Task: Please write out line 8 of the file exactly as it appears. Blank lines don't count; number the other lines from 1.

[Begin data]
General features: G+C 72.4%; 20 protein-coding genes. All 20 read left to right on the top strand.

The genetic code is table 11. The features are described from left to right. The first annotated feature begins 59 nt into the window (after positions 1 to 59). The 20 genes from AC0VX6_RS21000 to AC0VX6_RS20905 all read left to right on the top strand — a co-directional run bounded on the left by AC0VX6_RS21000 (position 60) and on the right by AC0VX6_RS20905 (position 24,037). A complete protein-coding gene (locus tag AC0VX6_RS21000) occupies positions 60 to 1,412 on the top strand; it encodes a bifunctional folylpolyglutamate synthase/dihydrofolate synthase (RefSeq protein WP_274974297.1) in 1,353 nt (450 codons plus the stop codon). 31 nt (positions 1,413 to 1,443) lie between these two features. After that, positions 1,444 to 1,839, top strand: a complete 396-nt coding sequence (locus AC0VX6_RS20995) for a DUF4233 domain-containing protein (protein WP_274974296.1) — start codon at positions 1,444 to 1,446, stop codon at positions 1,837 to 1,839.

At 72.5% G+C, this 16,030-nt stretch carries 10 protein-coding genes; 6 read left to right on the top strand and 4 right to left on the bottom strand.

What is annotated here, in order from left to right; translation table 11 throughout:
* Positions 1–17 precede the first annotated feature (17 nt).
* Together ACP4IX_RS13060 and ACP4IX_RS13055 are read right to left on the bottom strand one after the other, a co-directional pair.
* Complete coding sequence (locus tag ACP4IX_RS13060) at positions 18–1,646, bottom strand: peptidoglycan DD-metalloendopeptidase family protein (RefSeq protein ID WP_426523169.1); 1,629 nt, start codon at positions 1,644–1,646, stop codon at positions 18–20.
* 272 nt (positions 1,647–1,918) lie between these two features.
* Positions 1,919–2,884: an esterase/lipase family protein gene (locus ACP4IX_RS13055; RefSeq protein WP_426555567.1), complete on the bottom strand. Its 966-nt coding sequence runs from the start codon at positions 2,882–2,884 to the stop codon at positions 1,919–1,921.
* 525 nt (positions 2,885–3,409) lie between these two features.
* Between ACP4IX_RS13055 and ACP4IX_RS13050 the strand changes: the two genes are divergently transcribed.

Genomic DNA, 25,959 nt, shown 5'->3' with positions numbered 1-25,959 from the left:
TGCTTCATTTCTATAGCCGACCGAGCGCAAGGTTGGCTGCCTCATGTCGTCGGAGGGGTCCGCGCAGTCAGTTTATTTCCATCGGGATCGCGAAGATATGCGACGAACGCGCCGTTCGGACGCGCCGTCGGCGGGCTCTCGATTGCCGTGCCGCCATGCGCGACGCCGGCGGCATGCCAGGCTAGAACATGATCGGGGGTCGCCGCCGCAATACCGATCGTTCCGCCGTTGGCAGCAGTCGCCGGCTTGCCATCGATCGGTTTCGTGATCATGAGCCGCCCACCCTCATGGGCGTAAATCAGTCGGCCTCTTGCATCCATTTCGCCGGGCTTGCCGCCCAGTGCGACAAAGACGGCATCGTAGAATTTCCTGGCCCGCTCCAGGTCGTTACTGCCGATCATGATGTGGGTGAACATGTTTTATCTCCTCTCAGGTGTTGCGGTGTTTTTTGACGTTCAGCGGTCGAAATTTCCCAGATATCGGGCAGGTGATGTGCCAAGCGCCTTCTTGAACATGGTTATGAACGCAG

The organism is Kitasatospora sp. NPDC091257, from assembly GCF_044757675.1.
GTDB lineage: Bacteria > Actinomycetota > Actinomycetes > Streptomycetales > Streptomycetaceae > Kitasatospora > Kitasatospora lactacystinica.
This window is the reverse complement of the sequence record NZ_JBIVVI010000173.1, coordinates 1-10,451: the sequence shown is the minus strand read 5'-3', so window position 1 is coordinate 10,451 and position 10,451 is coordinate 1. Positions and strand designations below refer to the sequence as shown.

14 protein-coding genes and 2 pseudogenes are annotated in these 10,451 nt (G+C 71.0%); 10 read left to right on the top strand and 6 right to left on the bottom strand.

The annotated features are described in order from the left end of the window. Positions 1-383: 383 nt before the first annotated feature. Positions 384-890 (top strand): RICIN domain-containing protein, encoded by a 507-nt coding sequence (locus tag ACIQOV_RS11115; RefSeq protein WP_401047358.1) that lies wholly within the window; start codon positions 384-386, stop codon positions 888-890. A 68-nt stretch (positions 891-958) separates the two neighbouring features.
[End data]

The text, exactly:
* 272 nt (positions 1,647–1,918) lie between these two features.